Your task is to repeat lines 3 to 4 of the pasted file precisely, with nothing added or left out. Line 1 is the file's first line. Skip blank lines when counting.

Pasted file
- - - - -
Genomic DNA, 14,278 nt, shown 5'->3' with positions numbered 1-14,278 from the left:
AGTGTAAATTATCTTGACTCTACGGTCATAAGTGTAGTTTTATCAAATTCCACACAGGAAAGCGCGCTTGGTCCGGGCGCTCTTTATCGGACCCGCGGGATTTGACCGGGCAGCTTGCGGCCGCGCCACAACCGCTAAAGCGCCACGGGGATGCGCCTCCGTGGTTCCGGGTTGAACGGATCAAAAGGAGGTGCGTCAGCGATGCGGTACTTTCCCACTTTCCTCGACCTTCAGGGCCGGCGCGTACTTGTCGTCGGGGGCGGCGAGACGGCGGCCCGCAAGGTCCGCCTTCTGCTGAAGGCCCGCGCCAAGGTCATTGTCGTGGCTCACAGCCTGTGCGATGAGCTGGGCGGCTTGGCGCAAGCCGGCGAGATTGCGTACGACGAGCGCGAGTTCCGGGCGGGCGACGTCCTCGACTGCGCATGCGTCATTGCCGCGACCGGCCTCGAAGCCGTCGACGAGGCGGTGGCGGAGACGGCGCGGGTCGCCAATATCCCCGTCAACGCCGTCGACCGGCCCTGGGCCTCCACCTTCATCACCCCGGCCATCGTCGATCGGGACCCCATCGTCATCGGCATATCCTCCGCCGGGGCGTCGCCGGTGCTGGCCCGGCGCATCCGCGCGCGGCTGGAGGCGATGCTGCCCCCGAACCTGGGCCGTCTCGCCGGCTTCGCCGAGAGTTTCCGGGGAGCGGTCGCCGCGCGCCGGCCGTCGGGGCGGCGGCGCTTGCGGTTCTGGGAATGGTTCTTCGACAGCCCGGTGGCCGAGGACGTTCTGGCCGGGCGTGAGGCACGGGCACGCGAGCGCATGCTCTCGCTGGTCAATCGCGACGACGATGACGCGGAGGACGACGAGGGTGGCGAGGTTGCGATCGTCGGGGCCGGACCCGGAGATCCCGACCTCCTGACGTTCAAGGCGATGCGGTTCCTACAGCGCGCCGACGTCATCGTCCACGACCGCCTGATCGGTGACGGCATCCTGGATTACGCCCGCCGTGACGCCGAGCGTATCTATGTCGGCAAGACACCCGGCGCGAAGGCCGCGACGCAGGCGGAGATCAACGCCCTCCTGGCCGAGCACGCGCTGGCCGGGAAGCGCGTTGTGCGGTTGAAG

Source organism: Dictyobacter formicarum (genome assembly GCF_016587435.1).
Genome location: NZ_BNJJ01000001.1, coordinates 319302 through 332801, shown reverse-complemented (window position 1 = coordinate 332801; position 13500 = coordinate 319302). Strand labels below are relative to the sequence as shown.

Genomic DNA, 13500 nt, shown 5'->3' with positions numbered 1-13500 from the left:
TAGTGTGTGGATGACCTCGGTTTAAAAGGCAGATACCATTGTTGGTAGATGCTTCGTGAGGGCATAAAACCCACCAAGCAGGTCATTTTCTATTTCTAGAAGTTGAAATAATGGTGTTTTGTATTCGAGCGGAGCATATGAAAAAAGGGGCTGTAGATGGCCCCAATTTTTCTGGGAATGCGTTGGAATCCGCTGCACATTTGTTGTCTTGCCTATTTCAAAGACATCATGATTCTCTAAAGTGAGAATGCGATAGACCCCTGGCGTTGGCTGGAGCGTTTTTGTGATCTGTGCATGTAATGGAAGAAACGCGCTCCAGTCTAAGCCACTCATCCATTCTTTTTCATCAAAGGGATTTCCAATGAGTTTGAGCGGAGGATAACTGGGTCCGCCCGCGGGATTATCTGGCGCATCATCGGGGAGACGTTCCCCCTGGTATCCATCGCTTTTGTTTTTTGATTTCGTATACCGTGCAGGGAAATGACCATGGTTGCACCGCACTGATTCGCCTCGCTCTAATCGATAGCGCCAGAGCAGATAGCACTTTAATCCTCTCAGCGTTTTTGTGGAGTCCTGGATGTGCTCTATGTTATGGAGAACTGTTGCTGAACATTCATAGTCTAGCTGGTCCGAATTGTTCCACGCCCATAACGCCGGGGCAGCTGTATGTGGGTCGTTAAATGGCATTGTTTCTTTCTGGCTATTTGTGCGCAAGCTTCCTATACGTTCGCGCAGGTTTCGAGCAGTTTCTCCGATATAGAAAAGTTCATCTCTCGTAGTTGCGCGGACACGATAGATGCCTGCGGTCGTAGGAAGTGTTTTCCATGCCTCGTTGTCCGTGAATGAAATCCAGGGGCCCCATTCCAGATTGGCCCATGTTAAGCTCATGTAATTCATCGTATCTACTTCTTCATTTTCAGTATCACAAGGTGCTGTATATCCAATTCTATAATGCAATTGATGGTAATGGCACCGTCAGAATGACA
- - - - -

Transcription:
Source organism: Dictyobacter formicarum (genome assembly GCF_016587435.1).
Genome location: NZ_BNJJ01000001.1, coordinates 319302 through 332801, shown reverse-complemented (window position 1 = coordinate 332801; position 13500 = coordinate 319302). Strand labels below are relative to the sequence as shown.